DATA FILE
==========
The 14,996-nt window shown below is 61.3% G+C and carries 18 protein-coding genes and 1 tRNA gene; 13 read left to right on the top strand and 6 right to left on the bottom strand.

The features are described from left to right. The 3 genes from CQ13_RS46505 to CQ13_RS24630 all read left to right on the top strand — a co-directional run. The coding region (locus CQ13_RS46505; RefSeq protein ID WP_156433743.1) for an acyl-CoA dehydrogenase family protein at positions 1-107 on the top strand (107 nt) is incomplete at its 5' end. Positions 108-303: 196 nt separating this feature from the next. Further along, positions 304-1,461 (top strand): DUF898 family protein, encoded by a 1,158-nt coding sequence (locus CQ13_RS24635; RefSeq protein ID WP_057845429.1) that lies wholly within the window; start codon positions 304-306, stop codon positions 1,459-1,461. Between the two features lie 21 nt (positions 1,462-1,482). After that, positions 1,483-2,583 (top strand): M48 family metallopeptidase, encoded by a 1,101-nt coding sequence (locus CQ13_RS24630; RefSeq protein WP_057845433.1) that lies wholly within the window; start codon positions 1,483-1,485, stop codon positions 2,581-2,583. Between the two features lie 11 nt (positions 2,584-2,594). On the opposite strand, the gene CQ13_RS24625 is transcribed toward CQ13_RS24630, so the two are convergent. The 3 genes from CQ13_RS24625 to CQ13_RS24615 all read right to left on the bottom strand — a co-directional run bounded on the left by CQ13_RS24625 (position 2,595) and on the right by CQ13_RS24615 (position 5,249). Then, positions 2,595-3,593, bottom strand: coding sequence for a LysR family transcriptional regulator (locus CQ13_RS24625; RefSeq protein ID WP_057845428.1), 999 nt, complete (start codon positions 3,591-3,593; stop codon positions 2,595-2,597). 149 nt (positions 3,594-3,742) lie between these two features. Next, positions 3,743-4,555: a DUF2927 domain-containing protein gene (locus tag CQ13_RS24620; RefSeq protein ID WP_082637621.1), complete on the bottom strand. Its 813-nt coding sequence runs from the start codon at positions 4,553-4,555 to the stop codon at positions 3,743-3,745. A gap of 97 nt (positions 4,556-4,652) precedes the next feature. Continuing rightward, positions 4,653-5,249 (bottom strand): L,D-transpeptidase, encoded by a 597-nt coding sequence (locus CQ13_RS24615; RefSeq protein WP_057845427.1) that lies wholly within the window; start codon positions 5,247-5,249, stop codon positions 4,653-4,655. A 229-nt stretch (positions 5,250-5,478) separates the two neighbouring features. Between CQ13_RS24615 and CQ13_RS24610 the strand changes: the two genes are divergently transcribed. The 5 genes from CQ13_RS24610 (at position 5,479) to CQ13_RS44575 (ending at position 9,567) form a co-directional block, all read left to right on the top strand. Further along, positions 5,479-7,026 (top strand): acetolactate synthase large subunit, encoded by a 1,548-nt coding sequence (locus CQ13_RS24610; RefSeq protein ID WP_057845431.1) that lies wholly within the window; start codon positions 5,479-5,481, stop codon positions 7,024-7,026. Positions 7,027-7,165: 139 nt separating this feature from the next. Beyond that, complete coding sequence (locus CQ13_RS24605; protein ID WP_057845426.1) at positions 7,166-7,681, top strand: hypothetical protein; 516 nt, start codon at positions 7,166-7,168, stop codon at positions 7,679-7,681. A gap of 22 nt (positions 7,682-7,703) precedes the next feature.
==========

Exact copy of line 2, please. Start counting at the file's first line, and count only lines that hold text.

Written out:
The features are described from left to right. The 3 genes from CQ13_RS46505 to CQ13_RS24630 all read left to right on the top strand — a co-directional run. The coding region (locus CQ13_RS46505; RefSeq protein ID WP_156433743.1) for an acyl-CoA dehydrogenase family protein at positions 1-107 on the top strand (107 nt) is incomplete at its 5' end. Positions 108-303: 196 nt separating this feature from the next. Further along, positions 304-1,461 (top strand): DUF898 family protein, encoded by a 1,158-nt coding sequence (locus CQ13_RS24635; RefSeq protein ID WP_057845429.1) that lies wholly within the window; start codon positions 304-306, stop codon positions 1,459-1,461. Between the two features lie 21 nt (positions 1,462-1,482). After that, positions 1,483-2,583 (top strand): M48 family metallopeptidase, encoded by a 1,101-nt coding sequence (locus CQ13_RS24630; RefSeq protein WP_057845433.1) that lies wholly within the window; start codon positions 1,483-1,485, stop codon positions 2,581-2,583. Between the two features lie 11 nt (positions 2,584-2,594). On the opposite strand, the gene CQ13_RS24625 is transcribed toward CQ13_RS24630, so the two are convergent. The 3 genes from CQ13_RS24625 to CQ13_RS24615 all read right to left on the bottom strand — a co-directional run bounded on the left by CQ13_RS24625 (position 2,595) and on the right by CQ13_RS24615 (position 5,249). Then, positions 2,595-3,593, bottom strand: coding sequence for a LysR family transcriptional regulator (locus CQ13_RS24625; RefSeq protein ID WP_057845428.1), 999 nt, complete (start codon positions 3,591-3,593; stop codon positions 2,595-2,597). 149 nt (positions 3,594-3,742) lie between these two features. Next, positions 3,743-4,555: a DUF2927 domain-containing protein gene (locus tag CQ13_RS24620; RefSeq protein ID WP_082637621.1), complete on the bottom strand. Its 813-nt coding sequence runs from the start codon at positions 4,553-4,555 to the stop codon at positions 3,743-3,745. A gap of 97 nt (positions 4,556-4,652) precedes the next feature. Continuing rightward, positions 4,653-5,249 (bottom strand): L,D-transpeptidase, encoded by a 597-nt coding sequence (locus CQ13_RS24615; RefSeq protein WP_057845427.1) that lies wholly within the window; start codon positions 5,247-5,249, stop codon positions 4,653-4,655. A 229-nt stretch (positions 5,250-5,478) separates the two neighbouring features. Between CQ13_RS24615 and CQ13_RS24610 the strand changes: the two genes are divergently transcribed. The 5 genes from CQ13_RS24610 (at position 5,479) to CQ13_RS44575 (ending at position 9,567) form a co-directional block, all read left to right on the top strand. Further along, positions 5,479-7,026 (top strand): acetolactate synthase large subunit, encoded by a 1,548-nt coding sequence (locus CQ13_RS24610; RefSeq protein ID WP_057845431.1) that lies wholly within the window; start codon positions 5,479-5,481, stop codon positions 7,024-7,026. Positions 7,027-7,165: 139 nt separating this feature from the next. Beyond that, complete coding sequence (locus CQ13_RS24605; protein ID WP_057845426.1) at positions 7,166-7,681, top strand: hypothetical protein; 516 nt, start codon at positions 7,166-7,168, stop codon at positions 7,679-7,681. A gap of 22 nt (positions 7,682-7,703) precedes the next feature.